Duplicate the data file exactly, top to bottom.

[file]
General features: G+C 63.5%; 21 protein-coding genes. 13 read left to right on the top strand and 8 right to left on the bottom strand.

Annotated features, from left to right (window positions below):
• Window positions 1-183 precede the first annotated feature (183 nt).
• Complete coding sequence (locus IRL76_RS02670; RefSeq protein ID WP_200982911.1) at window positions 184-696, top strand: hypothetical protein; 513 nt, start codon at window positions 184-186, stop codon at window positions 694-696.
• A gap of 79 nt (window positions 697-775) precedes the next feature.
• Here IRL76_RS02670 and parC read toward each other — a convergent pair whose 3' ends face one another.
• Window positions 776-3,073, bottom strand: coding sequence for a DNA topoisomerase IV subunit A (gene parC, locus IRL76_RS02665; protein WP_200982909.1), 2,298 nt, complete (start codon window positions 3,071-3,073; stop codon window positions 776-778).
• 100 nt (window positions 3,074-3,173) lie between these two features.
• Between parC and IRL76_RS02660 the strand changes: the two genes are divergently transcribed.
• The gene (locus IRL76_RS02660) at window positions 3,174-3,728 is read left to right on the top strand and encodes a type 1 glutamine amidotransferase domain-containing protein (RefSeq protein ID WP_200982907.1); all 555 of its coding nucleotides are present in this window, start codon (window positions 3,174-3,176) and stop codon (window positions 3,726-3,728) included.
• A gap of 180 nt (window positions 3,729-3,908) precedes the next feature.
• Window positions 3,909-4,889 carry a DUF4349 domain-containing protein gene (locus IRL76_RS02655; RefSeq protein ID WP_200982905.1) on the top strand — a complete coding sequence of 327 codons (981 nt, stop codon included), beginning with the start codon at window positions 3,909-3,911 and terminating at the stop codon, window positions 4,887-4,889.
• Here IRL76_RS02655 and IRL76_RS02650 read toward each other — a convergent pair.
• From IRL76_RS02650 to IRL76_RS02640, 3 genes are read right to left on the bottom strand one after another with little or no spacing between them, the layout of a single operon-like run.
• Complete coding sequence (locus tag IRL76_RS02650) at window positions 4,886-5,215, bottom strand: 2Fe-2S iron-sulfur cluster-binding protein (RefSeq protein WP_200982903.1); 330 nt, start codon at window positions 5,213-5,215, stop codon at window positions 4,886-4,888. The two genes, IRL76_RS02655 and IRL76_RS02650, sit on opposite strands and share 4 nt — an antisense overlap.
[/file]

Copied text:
General features: G+C 63.5%; 21 protein-coding genes. 13 read left to right on the top strand and 8 right to left on the bottom strand.

Annotated features, from left to right (window positions below):
• Window positions 1-183 precede the first annotated feature (183 nt).
• Complete coding sequence (locus IRL76_RS02670; RefSeq protein ID WP_200982911.1) at window positions 184-696, top strand: hypothetical protein; 513 nt, start codon at window positions 184-186, stop codon at window positions 694-696.
• A gap of 79 nt (window positions 697-775) precedes the next feature.
• Here IRL76_RS02670 and parC read toward each other — a convergent pair whose 3' ends face one another.
• Window positions 776-3,073, bottom strand: coding sequence for a DNA topoisomerase IV subunit A (gene parC, locus IRL76_RS02665; protein WP_200982909.1), 2,298 nt, complete (start codon window positions 3,071-3,073; stop codon window positions 776-778).
• 100 nt (window positions 3,074-3,173) lie between these two features.
• Between parC and IRL76_RS02660 the strand changes: the two genes are divergently transcribed.
• The gene (locus IRL76_RS02660) at window positions 3,174-3,728 is read left to right on the top strand and encodes a type 1 glutamine amidotransferase domain-containing protein (RefSeq protein ID WP_200982907.1); all 555 of its coding nucleotides are present in this window, start codon (window positions 3,174-3,176) and stop codon (window positions 3,726-3,728) included.
• A gap of 180 nt (window positions 3,729-3,908) precedes the next feature.
• Window positions 3,909-4,889 carry a DUF4349 domain-containing protein gene (locus IRL76_RS02655; RefSeq protein ID WP_200982905.1) on the top strand — a complete coding sequence of 327 codons (981 nt, stop codon included), beginning with the start codon at window positions 3,909-3,911 and terminating at the stop codon, window positions 4,887-4,889.
• Here IRL76_RS02655 and IRL76_RS02650 read toward each other — a convergent pair.
• From IRL76_RS02650 to IRL76_RS02640, 3 genes are read right to left on the bottom strand one after another with little or no spacing between them, the layout of a single operon-like run.
• Complete coding sequence (locus tag IRL76_RS02650) at window positions 4,886-5,215, bottom strand: 2Fe-2S iron-sulfur cluster-binding protein (RefSeq protein WP_200982903.1); 330 nt, start codon at window positions 5,213-5,215, stop codon at window positions 4,886-4,888. The two genes, IRL76_RS02655 and IRL76_RS02650, sit on opposite strands and share 4 nt — an antisense overlap.